Plasmid DNA was isolated from the 15 glycerol stocks from pooled cultivation samples using the QIAprep® miniprep kit (QIAGEN®). Extracted plasmid pools were PCR-amplified across the region containing the sample barcode. The amplicon was sequenced using three runs on an Illumina® MiSeq® sequencer according to the manufacture’s guidelines (1 x 75 bp read per cluster, one sequencing run per biological replicate for each set of five experimental conditions). Sequencing reads were mapped back to individual editing designs in the original six libraries using the sample barcodes to establish the relative abundance of every engineered strain variant in the population within each experimental shake flask.
Correlation of the counts of editing cassettes from barcode sequencing of strain variants across three biological replicates indicates high experimental reproducibility (Figure 2A). Principal component analysis of the populations by treatment condition supports this reproducibility while demonstrating meaningful separation across test conditions relative to both the untreated control and one another (Figure 2B).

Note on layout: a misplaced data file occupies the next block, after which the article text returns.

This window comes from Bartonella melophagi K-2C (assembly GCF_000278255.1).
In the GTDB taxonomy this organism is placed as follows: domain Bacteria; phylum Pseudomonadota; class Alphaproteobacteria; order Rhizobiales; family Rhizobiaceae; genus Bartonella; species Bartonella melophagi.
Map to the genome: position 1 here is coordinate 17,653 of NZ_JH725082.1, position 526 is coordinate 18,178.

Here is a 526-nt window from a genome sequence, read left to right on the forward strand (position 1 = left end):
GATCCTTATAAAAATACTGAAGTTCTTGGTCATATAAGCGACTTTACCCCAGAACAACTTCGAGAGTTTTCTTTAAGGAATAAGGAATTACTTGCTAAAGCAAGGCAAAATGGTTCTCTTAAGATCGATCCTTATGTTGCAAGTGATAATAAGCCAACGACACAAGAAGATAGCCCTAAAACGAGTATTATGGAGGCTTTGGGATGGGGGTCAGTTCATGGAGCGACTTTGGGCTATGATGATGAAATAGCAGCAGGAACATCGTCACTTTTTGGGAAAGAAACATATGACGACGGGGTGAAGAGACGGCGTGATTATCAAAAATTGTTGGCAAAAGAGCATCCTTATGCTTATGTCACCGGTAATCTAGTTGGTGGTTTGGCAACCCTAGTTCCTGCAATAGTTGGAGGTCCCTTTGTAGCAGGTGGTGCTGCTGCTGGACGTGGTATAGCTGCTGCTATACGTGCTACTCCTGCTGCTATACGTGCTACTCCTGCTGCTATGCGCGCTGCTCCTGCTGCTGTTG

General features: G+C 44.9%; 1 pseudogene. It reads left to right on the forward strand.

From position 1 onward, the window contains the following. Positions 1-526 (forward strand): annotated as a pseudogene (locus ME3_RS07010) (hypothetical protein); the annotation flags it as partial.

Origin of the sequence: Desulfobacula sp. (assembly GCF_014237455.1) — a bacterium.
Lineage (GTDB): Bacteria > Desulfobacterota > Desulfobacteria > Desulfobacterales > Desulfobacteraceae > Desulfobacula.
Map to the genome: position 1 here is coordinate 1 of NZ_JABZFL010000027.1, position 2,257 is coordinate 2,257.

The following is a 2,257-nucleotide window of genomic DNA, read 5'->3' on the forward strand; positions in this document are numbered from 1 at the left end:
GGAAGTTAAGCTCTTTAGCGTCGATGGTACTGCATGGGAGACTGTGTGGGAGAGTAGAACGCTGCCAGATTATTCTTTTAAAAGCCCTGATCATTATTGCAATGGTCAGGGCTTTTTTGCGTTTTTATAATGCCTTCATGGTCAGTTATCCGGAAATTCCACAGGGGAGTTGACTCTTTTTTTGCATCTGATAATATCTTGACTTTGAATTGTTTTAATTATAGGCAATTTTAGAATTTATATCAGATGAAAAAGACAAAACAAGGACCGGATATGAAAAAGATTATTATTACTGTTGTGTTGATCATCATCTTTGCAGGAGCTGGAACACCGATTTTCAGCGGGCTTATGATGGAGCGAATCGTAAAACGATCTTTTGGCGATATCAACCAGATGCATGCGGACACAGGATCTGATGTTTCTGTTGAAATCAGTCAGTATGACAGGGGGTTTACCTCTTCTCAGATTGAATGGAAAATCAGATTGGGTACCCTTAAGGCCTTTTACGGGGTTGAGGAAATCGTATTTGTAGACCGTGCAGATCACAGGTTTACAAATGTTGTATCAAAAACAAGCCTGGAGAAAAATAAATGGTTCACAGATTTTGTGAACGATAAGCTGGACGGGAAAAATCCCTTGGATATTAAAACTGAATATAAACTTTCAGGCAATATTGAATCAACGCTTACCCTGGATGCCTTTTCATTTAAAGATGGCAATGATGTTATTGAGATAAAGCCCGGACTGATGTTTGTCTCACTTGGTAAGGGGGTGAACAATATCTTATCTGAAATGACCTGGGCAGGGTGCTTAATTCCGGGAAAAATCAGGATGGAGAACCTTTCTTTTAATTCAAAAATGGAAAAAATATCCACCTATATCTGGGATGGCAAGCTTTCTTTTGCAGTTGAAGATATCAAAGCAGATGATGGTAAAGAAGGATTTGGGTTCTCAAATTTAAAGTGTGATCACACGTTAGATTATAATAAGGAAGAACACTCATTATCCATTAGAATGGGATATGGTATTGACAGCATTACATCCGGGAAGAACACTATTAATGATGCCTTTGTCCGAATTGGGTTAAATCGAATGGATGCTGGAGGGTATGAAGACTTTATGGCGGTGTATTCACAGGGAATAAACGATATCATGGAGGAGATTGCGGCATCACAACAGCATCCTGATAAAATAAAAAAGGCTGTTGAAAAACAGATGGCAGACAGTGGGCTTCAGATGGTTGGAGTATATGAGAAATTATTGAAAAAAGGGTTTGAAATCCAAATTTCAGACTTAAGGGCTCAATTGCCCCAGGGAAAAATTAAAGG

Figure 2. Data quality and biological signal. (A) Correlation of the counts of editing cassettes of strain variants across three biological replicates indicates high reproducibility. (B) Principal component analysis of the populations by treatment condition shows high reproducibility while demonstrating meaningful separation across test conditions relative to both the untreated control and one another.
Enrichment and Depletion Profiles of Engineered Strain Variants in the Presence of Biomass Growth Inhibitors
Comparison of the normalized relative abundance of each strain variant under untreated and test conditions enabled calculation of a log2-fold change value for all variants across the four test cultivation conditions. Analysis of the strain variant enrichment and depletion profiles across knockout and promoter library types, as well as by biomass hydrolysate inhibitory compound, allowed for parsing the behavior of engineered strain variants within the experimental condition (Figure 3).